Assassinations in the Drone Age

On Saturday evening, embattled Venezuelan President Nicolas Maduro was nearing the end of his remarks to hundreds of military troops at a ceremony commemorating the 81st anniversary of the National Guard at an outdoor event in Caracas. In the middle of his latest pledge to turn around the country’s shattered economy, an explosion rang out, cutting Maduro off mid-sentence. The president, flanked by the first lady and a cadre of his most loyal advisors, looked up in confusion as his security detail awkwardly surrounded him with black ballistic shields. A drone carrying about two pounds of plastic explosives had detonated overhead, one of two allegedly targeting Maduro and his top brass. While Maduro emerged unscathed, the incident marks the first known drone assassination attempt against a head of state.

Like the president himself, Maduro’s security detail appeared unsure how to react to the drone. They quickly encircled him with protective shields but did not immediately extract him from the venue. Also, the security team ignored the first lady, Cilia Flores, who stumbled as she grabbed hold of the arm of the Supreme Court judge at her side (who was also left to fend for himself). Meanwhile, much of the audience, which consisted of Maduro loyalists and the troops who have spent the last year on the front lines of the crackdown against opposition protesters, scattered in a panic.

At a press conference the next day, Venezuelan Interior Minister Nestor Reverol told reporters that one of the drones was meant to explode above Maduro and the other was to detonate directly in front of him as he addressed the crowd. Reverol claimed that the military electronically diverted one drone from its course and the other crashed into an apartment building two blocks away. According to Reverol, the drones were a model known as DJI M600, which can lift relatively heavy loads.

The U.S. military has increasingly relied on armed drone strikes against enemy combatants over the last decade in Afghanistan, Iraq, Yemen, and elsewhere, raising concerns of the inevitable proliferation of this technology into the hands of terrorists and criminals. Not surprisingly, the Islamic State has long sought to use drones against the United States – last year, ISIS drones reportedly attacked U.S. Special Operations forces in Syria.

The U.S. Secret Service and security details for other heads of state have been on alert for drone attacks for the past several years. The risk was highlighted in January 2015, when a drone crashed on the White House lawn after its operator lost control of the device. Last month, Reuters reported that Saudi Arabian security forces shot down a recreational drone near a royal palace, briefly prompting speculation of a coup attempt. The appeal to bad actors, from terrorist, criminal, or activist groups to lone wolves, is obvious: drones are available to anyone online for less than $1,000; they are relatively easy to fly; and can be operated remotely from more than a mile away.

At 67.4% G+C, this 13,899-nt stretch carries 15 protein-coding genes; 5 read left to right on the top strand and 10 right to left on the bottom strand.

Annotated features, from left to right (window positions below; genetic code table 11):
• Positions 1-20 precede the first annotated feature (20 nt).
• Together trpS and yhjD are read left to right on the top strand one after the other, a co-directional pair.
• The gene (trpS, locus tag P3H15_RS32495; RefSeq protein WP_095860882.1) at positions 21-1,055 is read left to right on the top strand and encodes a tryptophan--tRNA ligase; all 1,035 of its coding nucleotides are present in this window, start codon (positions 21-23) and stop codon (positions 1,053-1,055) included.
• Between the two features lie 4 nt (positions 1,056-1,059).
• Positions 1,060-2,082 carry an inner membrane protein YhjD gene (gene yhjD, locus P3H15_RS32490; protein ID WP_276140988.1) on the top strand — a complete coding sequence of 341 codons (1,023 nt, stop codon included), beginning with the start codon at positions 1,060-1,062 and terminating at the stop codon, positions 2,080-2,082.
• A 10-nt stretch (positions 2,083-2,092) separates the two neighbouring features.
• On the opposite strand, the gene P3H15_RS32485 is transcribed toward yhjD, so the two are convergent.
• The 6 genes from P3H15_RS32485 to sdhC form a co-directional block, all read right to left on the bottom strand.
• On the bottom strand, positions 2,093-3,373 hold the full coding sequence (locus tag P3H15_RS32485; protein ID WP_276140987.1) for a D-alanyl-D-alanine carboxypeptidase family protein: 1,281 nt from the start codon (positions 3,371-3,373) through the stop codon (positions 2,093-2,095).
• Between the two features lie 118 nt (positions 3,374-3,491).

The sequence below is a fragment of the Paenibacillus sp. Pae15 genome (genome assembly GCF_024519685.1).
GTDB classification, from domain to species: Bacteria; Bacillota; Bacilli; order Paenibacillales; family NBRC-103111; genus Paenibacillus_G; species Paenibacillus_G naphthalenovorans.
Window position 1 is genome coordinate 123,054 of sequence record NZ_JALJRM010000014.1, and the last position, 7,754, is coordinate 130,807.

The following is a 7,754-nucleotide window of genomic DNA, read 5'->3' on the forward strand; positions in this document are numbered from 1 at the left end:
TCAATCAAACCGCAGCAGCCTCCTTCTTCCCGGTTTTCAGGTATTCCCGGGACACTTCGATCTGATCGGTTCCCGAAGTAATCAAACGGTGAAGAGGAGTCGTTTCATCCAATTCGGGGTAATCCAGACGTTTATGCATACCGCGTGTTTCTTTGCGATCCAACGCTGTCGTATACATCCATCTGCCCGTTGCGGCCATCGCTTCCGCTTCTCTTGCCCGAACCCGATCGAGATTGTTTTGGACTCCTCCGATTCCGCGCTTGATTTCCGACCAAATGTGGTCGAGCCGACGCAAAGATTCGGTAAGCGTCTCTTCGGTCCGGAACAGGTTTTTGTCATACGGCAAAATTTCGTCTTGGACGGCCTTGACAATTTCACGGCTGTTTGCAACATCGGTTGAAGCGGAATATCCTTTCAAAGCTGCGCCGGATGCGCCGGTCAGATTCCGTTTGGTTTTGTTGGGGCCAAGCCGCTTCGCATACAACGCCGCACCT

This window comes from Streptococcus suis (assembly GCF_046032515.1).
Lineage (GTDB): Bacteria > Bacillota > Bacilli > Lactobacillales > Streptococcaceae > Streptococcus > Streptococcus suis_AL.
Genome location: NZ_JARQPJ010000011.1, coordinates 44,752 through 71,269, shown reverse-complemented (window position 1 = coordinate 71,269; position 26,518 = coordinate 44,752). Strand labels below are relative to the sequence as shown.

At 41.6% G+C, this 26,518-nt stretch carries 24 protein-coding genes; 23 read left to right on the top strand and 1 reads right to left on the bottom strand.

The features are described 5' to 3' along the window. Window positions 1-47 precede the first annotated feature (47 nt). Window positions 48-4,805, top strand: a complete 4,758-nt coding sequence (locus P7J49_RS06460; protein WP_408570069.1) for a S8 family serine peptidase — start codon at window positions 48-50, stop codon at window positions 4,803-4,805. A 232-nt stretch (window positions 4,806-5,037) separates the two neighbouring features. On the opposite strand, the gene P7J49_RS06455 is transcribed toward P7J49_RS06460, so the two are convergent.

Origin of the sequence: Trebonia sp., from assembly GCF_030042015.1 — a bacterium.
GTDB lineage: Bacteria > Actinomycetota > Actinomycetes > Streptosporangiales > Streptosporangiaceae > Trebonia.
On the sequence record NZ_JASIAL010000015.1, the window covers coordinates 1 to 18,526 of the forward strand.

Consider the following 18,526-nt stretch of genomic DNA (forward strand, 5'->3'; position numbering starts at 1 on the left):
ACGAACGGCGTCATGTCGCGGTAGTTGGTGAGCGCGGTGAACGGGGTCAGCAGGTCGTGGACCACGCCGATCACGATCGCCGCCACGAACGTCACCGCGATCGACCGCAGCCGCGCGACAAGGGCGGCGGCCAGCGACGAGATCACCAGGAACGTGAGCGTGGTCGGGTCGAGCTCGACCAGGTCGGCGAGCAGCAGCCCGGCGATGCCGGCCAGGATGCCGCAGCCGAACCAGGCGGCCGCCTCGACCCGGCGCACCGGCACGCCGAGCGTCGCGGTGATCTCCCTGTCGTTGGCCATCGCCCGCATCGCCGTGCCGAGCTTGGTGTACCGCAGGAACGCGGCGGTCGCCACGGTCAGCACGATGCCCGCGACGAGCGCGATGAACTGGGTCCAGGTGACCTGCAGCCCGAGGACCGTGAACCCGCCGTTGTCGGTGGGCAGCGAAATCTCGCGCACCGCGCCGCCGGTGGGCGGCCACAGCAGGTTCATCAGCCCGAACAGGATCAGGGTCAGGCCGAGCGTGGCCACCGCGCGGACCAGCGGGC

While the threat of drone attacks has long been on the radar, security professionals have yet to develop a consistently effective deterrent. Drone operators can disable geofencing, jamming radio frequencies can cause widespread disruption of mobile communications, and shooting down a drone can result in obvious collateral damage. In a congressional hearing in June, senior officials from the Department of Homeland Security testified that drones present “a very serious, looming threat that we are currently unprepared to confront.”

In Venezuela, the impact of the unsuccessful attack was negligible. As soon as the smoke cleared, the country returned to its previous programming of slow-motion collapse. President Maduro quickly took to the airwaves to denounce the assassination attempt, which he pinned on right-wing opponents, the outgoing president of Colombia, and the United States. And by Monday, he was using it as a pretext for the latest crackdown on the opposition. But the drone attack will reverberate far beyond the calamitous streets of Caracas. It was the first drone assassination attempt against a head of state, but it certainly won’t be the last.

Paul Florence
Paul Florence
Paul is CEO of Concentric, having previously led our Strategy and Intelligence group for nearly a decade.